For over 4 decades the City of Livermore had been waiting for a commuter rail extension (BART). We were there on the BART maps as a dotted line but forward progress to make that line a reality was stalled. Numerous studies had been performed, most recently in 2002 yet obtaining consensus on a preferred alternative remained elusive. For years the region was unable to justify the extension based on patronage projections, elected officials representing the City and transit agency were reading from different playbooks, and the community itself was not engaged in the decision-making. Historic community support was for a freeway median alignment, but emerging smart growth principles pointed to an alignment that served the existing residential and employment centers and areas suitable for transit oriented development. Meanwhile, every year the freeway corridor grew more and more congested topping the charts in the entire Bay Area Region, and air quality in the Tri-Valley grew worse.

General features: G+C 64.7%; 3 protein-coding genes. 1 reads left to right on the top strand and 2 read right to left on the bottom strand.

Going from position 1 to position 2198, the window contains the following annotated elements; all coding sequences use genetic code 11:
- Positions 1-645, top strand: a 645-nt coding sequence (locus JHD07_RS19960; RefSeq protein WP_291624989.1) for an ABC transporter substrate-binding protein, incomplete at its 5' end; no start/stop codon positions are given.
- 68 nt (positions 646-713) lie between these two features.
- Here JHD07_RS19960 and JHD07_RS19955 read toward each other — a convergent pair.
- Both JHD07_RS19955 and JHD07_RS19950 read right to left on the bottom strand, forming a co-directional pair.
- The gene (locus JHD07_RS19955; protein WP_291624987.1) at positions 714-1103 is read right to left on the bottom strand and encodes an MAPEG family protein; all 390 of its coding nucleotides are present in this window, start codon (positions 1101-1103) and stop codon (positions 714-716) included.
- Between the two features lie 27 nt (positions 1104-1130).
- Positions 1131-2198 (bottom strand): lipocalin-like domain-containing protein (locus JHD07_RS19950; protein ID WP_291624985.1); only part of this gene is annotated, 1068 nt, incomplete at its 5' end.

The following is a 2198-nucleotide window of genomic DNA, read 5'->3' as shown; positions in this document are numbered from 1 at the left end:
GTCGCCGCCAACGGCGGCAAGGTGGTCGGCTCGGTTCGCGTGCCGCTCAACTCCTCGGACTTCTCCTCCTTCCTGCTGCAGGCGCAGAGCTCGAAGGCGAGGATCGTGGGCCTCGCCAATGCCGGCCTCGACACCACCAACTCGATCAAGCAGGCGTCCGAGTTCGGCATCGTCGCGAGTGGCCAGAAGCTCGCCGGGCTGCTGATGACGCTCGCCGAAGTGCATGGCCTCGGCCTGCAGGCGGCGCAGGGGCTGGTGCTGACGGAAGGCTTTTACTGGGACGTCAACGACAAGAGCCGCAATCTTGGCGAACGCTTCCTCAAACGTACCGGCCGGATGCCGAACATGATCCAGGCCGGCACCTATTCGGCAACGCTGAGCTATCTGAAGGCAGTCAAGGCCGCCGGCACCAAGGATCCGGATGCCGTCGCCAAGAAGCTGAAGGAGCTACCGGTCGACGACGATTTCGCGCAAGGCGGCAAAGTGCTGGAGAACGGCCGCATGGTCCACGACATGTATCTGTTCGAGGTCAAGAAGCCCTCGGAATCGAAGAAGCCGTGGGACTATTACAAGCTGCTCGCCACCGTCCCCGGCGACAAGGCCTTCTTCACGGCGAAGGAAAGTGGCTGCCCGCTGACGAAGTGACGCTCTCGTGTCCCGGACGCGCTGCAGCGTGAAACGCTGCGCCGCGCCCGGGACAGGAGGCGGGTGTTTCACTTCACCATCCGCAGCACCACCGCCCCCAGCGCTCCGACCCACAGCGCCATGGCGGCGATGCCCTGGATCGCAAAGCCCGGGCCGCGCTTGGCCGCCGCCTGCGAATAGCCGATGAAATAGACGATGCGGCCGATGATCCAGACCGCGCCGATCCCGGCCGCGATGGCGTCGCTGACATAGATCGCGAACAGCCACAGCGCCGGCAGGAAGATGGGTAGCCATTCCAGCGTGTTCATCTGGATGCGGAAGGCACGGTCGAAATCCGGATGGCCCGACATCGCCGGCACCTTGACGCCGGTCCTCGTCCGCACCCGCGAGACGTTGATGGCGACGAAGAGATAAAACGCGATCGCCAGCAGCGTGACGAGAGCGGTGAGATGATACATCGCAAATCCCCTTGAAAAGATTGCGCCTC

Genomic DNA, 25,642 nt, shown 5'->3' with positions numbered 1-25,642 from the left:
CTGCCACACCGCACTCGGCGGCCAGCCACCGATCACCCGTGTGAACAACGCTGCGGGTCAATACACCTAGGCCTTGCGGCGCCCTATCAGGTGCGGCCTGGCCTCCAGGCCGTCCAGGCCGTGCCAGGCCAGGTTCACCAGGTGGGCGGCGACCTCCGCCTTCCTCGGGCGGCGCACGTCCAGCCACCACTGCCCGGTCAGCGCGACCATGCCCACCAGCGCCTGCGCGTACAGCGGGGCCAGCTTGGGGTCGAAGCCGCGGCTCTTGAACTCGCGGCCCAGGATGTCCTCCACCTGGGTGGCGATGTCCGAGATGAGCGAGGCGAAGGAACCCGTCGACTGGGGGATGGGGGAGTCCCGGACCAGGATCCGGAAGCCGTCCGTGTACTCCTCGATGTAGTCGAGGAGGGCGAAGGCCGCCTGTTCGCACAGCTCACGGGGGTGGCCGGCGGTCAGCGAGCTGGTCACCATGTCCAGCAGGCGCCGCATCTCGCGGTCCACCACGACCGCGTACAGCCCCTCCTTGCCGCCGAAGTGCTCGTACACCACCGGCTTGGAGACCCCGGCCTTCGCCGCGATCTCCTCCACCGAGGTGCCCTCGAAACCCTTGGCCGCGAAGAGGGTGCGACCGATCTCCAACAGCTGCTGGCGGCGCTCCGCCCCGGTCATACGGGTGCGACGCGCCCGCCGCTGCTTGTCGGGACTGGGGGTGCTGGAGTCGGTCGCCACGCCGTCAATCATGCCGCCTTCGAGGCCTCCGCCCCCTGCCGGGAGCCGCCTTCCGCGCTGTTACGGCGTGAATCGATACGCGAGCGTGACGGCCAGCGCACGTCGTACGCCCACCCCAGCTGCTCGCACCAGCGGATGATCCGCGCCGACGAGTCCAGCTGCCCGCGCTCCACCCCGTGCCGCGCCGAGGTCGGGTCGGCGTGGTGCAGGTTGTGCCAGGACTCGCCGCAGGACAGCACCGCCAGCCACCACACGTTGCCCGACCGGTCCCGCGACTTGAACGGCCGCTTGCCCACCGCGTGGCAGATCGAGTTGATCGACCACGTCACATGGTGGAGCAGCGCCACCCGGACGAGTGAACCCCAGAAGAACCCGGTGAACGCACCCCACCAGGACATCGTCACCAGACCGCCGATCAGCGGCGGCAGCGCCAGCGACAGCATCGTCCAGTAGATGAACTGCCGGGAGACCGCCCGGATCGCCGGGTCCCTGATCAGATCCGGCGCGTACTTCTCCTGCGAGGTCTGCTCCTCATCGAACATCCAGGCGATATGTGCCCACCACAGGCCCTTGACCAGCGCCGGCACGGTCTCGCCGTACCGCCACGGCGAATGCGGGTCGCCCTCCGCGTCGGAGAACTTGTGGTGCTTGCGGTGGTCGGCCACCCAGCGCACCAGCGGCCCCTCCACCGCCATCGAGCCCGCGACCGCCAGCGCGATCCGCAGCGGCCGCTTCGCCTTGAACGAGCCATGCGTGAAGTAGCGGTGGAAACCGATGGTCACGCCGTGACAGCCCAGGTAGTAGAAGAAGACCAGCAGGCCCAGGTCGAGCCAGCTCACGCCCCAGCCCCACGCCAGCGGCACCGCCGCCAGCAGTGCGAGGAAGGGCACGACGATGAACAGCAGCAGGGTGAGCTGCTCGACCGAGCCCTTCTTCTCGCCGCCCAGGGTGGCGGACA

So how was one to develop a consensus for a preferred alignment for extending BART to Livermore? The selection would need to factor in community values, garner regional support and meet the criteria for regional, state and federal funding. The project had been on the books for over four decades and a part of the work program was to recognize past actions and place them in perspective of the current regulatory and physical situation. Overcoming the past predeliction toward freeway orientation proved a large obstacle. The transit provider (BART) and the local community (Livermore) needed to develop a partnership where each took ownership of the process(es) and the funding agencies also needed to buy in. A preferred alignment would need to satisfy the community’s goals and values, but also prove to BART and the funding agencies that the regional transit needs were met and that state, regional a federal policies for funding and sustainability were achieved.